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Country  Ethiopia
Zone  Adama Special Zone
Area code(s)  (+251) 22
Elevation  1,712 m
Local time  Thursday 8:17 AM
Region  Oromia
Time zone  EAT (UTC+3)
Climate  Aw
Population  324,000 (2015)
Adama httpsuploadwikimediaorgwikipediacommonsthu
Weather  19°C, Wind E at 6 km/h, 60% Humidity
Colleges and Universities  Adama Science and Technology University, Rift Valley University College

Adama (Oromo: Adaamaa or Hadaamaa; Amharic: አዳማ, Ädama, Ādama), also known as Nazret or Nazreth (Amharic: ናዝሬት?, Nazret), is a city in central Ethiopia and the previous capital of the Oromia Region. Adama forms a Special Zone of Oromia and is surrounded by Misraq Shewa Zone. It is located at 8.54°N 39.27°E / 8.54; 39.27 at an elevation of 1712 meters, 99 km southeast of Addis Ababa. The city sits between the base of an escarpment to the west, and the Great Rift Valley to the east.


Map of Adama, Ethiopia

Ethiopia nazret adama wedding party part 42


Adama is a busy transportation center. The city is situated along the road that connects Addis Ababa with Dire Dawa. A large number of trucks use this same route to travel to and from the seaports of Djibouti and Asseb (though the latter is not currently used by Ethiopia, following the Eritrean-Ethiopian War). Additionally, the new Addis Ababa-Djibouti Railway runs through Adama.

Adama University (formerly Adama Technical Teachers College) is located in Adama. Adama Stadium is the home of Adama City FC, a member of the Ethiopian Football Federation league.

The city name Adama may have been derived from the Oromo word adaamii, which means a cactus or a cactus-like tree. More specifically, adaamii means Euphorbia candelabrum, a tree of the spurge family, while hadaamii would mean Indian fig.


Following World War II, Emperor Haile Selassie renamed the town after Biblical Nazareth, and this name was used for the remainder of the twentieth century. In 2000, the city officially reverted to its original Oromo language name, Adama, though "Nazareth" is still widely used.

In 2000, the government moved the regional capital of Oromia from Addis Ababa to Adama, sparking considerable controversy. Critics of the move believed that the Ethiopian government wished to deemphasize Addis Ababa's location within Oromia. On the other hand, the government maintained that Addis Ababa "has been found inconvenient from the point of view of developing the language, culture and history of the Oromo people."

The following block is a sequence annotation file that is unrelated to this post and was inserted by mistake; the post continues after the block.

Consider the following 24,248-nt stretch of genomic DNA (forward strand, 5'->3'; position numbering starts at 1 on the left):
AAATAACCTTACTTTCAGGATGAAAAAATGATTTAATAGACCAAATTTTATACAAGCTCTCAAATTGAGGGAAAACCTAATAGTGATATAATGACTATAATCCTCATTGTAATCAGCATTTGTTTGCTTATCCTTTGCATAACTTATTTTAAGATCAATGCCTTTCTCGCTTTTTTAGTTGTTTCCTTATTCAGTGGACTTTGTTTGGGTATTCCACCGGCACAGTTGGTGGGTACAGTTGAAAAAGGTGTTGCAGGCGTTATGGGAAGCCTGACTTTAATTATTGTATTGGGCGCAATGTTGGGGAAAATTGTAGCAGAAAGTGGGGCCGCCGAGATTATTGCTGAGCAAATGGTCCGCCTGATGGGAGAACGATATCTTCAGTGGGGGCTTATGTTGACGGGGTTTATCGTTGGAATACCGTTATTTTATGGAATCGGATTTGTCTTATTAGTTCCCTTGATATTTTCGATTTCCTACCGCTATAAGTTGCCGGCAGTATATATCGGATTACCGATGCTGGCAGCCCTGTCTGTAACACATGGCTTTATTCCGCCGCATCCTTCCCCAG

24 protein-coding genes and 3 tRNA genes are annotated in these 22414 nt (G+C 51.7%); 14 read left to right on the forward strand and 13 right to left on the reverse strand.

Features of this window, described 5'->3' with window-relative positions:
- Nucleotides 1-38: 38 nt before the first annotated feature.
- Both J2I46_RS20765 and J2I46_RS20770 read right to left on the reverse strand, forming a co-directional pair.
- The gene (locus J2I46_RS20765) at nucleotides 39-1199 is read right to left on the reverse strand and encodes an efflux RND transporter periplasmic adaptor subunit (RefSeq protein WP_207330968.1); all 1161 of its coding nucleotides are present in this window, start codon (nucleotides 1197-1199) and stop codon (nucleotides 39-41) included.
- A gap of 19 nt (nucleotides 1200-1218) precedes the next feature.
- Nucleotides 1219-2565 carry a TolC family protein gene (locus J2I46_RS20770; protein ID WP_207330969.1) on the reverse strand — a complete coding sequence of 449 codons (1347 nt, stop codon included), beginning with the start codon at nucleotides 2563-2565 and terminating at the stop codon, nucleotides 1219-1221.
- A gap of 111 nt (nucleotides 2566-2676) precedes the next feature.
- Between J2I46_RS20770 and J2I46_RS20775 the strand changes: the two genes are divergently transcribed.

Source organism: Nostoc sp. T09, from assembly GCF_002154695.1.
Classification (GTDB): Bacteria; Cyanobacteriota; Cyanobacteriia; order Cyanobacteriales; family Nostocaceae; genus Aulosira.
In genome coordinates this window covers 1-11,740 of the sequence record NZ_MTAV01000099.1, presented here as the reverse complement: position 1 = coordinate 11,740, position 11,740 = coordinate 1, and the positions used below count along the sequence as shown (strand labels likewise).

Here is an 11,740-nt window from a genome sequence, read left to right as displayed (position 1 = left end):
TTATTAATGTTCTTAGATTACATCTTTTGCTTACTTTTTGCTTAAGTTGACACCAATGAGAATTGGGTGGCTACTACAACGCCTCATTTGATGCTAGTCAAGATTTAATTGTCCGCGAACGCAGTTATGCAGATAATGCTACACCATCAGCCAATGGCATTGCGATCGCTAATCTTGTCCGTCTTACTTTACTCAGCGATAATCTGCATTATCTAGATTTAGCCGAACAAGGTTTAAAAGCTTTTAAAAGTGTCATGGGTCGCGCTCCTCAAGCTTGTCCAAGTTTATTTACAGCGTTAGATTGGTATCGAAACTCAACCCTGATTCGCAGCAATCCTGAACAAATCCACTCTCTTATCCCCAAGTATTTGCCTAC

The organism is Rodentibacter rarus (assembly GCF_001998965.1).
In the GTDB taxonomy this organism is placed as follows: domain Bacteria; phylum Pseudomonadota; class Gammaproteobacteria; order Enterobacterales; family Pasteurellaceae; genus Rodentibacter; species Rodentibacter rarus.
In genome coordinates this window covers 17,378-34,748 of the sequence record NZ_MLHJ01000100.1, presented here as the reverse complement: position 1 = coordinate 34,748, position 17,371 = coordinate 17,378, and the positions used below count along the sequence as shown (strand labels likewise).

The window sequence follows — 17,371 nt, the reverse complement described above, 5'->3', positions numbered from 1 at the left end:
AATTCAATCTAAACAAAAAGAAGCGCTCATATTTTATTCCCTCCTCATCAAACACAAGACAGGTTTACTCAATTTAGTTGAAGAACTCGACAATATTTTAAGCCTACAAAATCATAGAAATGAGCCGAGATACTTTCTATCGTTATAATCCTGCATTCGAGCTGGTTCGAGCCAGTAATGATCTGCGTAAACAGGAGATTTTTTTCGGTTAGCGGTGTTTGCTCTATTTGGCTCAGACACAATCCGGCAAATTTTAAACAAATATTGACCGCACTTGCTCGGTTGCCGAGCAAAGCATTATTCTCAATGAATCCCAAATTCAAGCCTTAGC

On June 10, 2005, the Oromo Peoples' Democratic Organization (OPDO), part of the ruling EPRDF coalition, officially announced plans to move the regional capital back to Finfinne (the Oromo name for Addis Ababa).


Based on the 2007 Census conducted by the Central Statistical Agency of Ethiopia (CSA), this city has a total population of 220,212, an increase of 72.25% over the population recorded in the 1994 census, of whom 108,872 are men and 111,340 women. With an area of 29.86 square kilometers, Adama has a population density of 7,374.82; all are urban inhabitants. A total of 60,174 households were counted in this city, which results in an average of 3.66 persons to a household, and 59,431 housing units. The four largest ethnic groups reported in Adama were the Oromo (39.02%), the Amhara (34.53%), the Gurage (11.98%) and the Silte (5.02%); all other ethnic groups made up 9.45% of the population. Amharic was spoken as a first language by 59.25%, 26.25% spoke Oromiffa and 6.28% spoke Guragiegna; the remaining 8.22% spoke all other primary languages reported. The majority of the inhabitants said they practiced Ethiopian Orthodox Christianity, with 63.62% of the population reporting they observed this belief, while 24.7% of the population were Muslim, and 10.57% were Protestant.

The 1994 national census reported this town had a total population of 127,842 of whom 61,965 were males and 65,877 were females.

Sister cities

Adama is twinned with:

  • Sivas, Turkey
  • Aurora, Colorado, United States
  • Climate

    Köppen-Geiger climate classification system classifies its climate as tropical wet and dry (Aw).


    Adama Wikipedia